I’m a big believer in end-of-the-year gestures for my clients. Sending a holiday or end-of-the-year greeting, with or without a gift, is a good business and marketing move. Expressing appreciation for a client’s business shows you don’t take them for granted. With clients you only hear from once in awhile, that holiday greeting is also a great reminder of your services and contributions to the success of their business or projects. The arrival of my holiday greeting always triggers at least one response along the lines of, “What great timing – your package made me realize that we need your writing/editing/proofreading services for this new project. Are you available for …?”
Because I don’t know what everyone celebrates, I use a thank-you message rather than “Merry Christmas,” “Happy Chanukah” or even “Happy Holidays.” I respect everyone’s choice of holiday to celebrate, and I don’t assume that everyone celebrates the same things that I do.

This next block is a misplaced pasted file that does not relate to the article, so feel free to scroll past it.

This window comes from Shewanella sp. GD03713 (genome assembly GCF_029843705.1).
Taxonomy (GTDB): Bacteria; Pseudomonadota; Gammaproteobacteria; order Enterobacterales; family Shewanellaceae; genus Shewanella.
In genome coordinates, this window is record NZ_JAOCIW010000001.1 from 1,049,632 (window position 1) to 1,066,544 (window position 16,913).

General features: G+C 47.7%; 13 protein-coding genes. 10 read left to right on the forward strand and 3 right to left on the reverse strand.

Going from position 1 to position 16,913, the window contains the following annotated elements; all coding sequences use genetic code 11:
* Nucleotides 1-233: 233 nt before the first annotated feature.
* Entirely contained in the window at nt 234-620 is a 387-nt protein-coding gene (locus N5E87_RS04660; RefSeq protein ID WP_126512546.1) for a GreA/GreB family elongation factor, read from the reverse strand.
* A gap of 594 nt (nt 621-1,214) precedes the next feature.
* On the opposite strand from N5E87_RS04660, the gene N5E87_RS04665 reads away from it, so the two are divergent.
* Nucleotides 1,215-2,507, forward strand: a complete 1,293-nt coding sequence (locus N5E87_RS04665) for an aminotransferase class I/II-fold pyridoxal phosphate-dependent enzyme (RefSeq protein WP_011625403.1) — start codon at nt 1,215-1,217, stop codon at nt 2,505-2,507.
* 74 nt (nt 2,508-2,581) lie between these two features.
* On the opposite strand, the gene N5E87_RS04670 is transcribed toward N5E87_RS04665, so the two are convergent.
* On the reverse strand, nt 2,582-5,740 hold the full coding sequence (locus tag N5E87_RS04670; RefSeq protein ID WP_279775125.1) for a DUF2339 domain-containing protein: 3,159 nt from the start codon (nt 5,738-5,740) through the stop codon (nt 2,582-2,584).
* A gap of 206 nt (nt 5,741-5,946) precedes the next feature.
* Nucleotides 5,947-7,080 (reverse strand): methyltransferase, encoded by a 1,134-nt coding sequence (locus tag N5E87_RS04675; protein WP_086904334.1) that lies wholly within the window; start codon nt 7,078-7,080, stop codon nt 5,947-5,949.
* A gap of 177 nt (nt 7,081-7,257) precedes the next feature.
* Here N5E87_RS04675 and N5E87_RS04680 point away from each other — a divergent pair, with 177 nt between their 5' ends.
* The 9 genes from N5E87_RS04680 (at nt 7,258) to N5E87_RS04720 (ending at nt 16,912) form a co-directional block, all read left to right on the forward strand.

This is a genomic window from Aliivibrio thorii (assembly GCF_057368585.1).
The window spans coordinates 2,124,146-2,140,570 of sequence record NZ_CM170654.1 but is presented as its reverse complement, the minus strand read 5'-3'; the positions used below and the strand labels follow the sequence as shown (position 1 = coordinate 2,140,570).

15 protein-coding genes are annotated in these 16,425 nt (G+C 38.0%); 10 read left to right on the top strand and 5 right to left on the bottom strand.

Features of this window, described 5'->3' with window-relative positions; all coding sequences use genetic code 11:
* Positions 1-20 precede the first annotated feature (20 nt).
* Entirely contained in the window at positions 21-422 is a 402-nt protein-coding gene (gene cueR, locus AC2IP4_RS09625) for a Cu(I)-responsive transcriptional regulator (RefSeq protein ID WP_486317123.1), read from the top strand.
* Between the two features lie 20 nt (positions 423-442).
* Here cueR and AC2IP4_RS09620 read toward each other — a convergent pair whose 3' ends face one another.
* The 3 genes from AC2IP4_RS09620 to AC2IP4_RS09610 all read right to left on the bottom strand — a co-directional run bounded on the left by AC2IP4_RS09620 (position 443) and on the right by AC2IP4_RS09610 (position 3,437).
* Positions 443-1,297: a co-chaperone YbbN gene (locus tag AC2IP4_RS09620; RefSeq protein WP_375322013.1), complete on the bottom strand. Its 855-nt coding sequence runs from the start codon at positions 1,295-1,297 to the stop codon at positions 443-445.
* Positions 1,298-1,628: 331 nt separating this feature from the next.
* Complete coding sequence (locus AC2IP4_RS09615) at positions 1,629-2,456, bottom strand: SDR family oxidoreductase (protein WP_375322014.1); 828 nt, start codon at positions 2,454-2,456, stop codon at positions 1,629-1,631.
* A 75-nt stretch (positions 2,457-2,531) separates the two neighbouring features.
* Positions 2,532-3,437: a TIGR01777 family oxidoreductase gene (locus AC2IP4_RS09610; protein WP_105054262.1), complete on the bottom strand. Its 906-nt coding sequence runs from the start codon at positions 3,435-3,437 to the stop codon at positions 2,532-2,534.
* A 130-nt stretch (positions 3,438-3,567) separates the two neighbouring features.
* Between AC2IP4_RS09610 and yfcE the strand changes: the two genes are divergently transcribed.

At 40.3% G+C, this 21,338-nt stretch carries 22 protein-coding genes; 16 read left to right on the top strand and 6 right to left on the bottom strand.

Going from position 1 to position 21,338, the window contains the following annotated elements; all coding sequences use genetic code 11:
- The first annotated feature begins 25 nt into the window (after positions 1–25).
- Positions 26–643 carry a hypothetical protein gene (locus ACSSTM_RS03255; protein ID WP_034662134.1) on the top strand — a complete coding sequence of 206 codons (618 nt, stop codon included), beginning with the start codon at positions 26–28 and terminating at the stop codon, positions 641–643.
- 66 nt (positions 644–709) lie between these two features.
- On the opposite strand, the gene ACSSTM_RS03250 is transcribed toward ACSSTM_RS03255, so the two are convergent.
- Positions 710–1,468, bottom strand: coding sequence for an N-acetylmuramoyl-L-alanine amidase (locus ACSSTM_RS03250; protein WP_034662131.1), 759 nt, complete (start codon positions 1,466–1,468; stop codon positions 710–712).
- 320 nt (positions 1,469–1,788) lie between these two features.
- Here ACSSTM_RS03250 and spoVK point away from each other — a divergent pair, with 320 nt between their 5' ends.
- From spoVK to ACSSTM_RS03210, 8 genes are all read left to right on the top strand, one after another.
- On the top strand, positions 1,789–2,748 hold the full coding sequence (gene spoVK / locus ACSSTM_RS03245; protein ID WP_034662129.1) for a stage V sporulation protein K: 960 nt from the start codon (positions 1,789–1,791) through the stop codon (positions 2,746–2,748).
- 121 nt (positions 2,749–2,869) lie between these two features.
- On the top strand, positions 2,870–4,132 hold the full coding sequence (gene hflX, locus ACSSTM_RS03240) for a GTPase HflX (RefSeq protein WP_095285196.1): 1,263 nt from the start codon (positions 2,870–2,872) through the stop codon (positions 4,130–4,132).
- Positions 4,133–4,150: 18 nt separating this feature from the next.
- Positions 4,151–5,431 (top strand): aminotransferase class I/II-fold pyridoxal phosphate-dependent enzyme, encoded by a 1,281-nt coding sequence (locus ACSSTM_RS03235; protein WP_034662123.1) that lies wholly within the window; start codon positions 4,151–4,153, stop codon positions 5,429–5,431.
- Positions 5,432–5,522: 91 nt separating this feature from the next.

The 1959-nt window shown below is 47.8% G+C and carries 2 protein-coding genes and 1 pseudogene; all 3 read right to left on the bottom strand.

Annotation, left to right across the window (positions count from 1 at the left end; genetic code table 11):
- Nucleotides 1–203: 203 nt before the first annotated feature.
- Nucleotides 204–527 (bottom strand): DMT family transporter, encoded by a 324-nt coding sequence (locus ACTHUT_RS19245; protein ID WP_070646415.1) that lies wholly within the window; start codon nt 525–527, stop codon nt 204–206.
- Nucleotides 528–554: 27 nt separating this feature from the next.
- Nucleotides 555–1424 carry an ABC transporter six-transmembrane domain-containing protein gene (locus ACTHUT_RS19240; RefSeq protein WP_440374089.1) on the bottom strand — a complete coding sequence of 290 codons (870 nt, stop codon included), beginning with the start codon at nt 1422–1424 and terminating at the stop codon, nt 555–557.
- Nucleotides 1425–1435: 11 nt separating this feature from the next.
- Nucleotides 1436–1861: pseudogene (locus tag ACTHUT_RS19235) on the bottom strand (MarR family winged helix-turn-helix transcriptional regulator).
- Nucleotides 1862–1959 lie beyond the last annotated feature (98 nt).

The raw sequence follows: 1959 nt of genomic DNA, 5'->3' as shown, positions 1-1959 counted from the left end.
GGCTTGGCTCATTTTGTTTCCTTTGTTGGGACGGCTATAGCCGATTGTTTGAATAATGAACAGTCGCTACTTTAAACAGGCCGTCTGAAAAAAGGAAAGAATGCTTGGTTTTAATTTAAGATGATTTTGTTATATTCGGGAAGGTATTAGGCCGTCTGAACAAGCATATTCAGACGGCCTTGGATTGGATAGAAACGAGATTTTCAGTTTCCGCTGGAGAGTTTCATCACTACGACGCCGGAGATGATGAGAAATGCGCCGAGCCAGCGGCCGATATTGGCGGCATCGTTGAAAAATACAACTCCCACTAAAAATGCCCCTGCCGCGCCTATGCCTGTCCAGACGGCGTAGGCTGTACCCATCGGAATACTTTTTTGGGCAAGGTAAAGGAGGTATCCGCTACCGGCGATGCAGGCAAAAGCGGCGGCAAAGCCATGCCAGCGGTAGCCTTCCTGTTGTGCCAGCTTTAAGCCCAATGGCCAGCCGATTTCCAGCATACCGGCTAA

I collect items throughout the year to use as part of a small gift box. Since I’m known for being somewhat obsessed with all things purple, these tend to be purple candies and knick-knacks. Each box includes a mug and pen with my business contact information, business card, and greeting card. Some years, I’ve sent candles (purple, of course – lilac-scented, in honor of our Rochester lilacs!) or seed packets with appropriate language in the card. The overall value is well within the limits that government employees are allowed to accept, and the nature of the gift stands out from the common gift basket, generic chocolate, bottle of wine, etc.
If the month of December gets really crazy, I sometimes send out my greeting and gift in early January as more of a “thank you for your business last year, here’s to a great new year together” message than one that references the holidays. (The advantage of waiting until January is that my greeting doesn’t get lost in the flood of everyone else’s holiday messages.)
At least under current guidelines, the gifts and the cost of sending them are tax-deductible business expenses, making them a practical investment in your business.